Abstract 292: Long-Term Warfarin Therapy is Associated with Tissue Calcification: Influence of Treatment Duration, Age, and Gender
Background: Recent studies have suggested that warfarin therapy may be linked to cardiac valve calcification. We aimed to establish whether calcification (C) of valves or other tissue occurs with warfarin and to examine if such C was influenced by treatment duration, age, or gender.
Methods: We performed a retrospective chart review of 100 patients; 50 long-term warfarin recipients and 50 untreated controls, matched for age, gender, and comorbidities. For inclusion, patients required a recent echocardiogram (within 18 months) and at least one CT-scan and X-ray. We determined a calcification score (CS) for each patient; 1 point per site was given for C reported in the aortic, mitral, or tricuspid valve, aorta, coronary and carotid arteries, peripheral vessels, kidney, lung, or other locations. We recorded the patients’ age, incidence of comorbidities, and primary indication for warfarin use.
Results: The groups were matched for the incidence of hypertension, diabetes, and coronary artery disease (P=NS); however, males were younger (64±3 vs 73±2 years; P=0.03). Most patients received warfarin for either valve replacement (42%) or atrial fibrillation (36%), with a mean treatment duration of 99±3 months. Our analysis revealed 5 primary results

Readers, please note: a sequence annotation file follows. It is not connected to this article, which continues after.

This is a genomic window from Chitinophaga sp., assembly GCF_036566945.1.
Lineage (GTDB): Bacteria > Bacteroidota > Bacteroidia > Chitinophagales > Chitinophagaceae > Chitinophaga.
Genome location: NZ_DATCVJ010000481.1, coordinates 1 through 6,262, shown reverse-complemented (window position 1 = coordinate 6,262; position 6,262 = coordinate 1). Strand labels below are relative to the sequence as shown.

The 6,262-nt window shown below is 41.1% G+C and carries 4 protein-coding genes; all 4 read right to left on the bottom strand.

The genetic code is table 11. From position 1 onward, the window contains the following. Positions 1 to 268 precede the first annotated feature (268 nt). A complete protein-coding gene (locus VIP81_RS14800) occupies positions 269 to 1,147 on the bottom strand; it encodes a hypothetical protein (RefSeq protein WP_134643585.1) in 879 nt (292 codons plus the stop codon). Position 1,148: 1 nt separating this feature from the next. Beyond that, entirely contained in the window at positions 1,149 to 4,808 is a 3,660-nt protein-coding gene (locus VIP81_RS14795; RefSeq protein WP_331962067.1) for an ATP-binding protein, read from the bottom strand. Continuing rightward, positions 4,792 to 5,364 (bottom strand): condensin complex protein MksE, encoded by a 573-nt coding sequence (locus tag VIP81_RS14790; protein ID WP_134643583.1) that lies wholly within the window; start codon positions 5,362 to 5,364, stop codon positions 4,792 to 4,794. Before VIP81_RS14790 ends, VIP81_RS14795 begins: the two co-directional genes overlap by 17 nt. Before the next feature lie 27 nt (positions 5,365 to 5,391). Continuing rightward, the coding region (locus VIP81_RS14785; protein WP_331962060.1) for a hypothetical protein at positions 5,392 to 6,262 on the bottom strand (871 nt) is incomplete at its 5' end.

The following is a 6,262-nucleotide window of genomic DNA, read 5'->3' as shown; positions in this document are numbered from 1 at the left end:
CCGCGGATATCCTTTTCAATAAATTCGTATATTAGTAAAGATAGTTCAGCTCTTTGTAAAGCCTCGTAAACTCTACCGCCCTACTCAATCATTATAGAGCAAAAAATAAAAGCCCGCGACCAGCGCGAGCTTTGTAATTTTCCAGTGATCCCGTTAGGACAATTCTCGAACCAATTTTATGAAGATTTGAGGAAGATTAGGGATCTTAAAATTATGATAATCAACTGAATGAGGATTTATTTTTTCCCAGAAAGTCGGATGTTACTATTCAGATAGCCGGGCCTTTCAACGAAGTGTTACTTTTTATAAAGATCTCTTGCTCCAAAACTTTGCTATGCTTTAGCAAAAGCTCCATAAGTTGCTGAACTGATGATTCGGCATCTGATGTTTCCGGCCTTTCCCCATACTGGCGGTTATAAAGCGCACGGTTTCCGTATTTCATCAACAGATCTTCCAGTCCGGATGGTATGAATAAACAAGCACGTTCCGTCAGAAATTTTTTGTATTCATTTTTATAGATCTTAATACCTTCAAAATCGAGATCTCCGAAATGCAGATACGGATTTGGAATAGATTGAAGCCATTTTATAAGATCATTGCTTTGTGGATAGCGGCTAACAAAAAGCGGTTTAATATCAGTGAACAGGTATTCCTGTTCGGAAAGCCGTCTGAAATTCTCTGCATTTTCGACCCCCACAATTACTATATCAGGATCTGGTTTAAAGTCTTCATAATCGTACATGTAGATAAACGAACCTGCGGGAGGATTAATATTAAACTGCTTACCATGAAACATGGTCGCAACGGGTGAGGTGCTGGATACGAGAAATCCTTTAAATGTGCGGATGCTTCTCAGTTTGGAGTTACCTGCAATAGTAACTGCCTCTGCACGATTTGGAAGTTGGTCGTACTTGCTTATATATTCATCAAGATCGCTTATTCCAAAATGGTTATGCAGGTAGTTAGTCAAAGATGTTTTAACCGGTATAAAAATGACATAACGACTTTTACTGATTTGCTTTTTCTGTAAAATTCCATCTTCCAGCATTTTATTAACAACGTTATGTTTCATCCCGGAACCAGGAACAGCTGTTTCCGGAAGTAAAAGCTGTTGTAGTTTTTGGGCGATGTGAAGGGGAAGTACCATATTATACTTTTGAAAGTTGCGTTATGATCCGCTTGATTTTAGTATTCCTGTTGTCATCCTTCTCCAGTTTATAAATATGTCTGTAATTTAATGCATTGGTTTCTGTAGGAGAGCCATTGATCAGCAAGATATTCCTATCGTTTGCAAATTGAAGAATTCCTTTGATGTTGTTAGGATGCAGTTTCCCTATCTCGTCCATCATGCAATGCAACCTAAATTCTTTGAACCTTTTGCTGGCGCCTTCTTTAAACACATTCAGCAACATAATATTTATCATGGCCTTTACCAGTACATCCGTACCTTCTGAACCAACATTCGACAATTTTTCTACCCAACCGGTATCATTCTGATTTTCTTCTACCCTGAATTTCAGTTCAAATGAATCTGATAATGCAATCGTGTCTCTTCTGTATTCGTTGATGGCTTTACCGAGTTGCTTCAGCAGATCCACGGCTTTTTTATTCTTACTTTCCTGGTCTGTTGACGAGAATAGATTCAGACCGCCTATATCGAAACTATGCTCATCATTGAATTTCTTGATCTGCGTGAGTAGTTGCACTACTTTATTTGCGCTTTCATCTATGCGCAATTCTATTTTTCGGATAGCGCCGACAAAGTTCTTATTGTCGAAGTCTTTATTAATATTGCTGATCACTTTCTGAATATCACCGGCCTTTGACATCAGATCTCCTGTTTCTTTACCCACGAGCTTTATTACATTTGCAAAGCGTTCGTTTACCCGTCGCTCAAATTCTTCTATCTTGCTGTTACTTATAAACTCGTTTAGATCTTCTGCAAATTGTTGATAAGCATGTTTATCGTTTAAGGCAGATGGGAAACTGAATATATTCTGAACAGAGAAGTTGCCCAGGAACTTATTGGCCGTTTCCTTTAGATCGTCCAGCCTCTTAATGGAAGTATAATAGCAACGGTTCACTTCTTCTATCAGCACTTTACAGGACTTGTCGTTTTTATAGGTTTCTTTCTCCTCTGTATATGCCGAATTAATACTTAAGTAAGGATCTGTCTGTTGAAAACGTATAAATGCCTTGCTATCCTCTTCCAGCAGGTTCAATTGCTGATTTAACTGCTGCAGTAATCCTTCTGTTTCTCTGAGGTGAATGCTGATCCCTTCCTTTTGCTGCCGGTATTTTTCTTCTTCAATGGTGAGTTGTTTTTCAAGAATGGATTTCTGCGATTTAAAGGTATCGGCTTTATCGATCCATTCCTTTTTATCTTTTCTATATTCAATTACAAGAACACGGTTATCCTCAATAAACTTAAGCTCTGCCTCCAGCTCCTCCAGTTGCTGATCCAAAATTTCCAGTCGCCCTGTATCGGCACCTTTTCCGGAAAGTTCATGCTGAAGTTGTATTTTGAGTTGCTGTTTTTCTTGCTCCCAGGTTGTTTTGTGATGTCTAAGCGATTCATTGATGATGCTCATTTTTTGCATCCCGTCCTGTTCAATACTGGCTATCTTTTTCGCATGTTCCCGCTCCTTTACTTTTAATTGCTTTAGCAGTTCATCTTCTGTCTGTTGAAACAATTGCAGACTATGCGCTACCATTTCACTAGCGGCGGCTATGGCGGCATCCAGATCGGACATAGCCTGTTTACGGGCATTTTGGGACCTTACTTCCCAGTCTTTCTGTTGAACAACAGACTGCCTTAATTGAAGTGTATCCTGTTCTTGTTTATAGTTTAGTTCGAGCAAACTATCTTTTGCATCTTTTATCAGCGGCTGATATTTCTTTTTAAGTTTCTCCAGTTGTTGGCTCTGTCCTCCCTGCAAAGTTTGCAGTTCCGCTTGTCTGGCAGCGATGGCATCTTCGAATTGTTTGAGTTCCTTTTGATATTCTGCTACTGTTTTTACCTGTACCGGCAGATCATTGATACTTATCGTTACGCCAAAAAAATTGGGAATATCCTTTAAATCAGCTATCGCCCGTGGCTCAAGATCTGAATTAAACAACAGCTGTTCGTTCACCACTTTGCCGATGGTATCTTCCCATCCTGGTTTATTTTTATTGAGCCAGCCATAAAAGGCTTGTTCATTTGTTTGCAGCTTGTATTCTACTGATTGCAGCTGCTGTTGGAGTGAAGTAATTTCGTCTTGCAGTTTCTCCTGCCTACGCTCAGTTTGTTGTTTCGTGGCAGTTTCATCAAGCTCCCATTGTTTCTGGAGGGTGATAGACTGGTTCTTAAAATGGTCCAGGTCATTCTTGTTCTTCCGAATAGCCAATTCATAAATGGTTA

Warfarin-associated CS was increased in cardiac valves (P=0.01 vs control) and at each assessed site except the coronary arteries.
Total CS was higher with warfarin (2.7±0.3) than controls (1.8±0.2; P=0.02).
CS correlated with warfarin treatment duration (P=0.03).
When all patients were assessed, CS correlated with age for both groups, but was always higher with warfarin (P<0.02 vs control; ANCOVA).
However, this effect was exclusively due to warfarin-induced C in males. Total CS was higher for warfarin-treated males (2.4±0.4) versus controls (1.2±0.2; P±0.01), irrespective of age (P<0.01; ANCOVA). In contrast, we found no group differences between warfarin-treated and control females.
Conclusion: Long-term warfarin therapy was associated with significant increases in tissue calcification not only in valves, but also at other sites. For our entire warfarin-treated group, calcification correlated with treatment duration and age; however, the most pronounced increases occurred in males.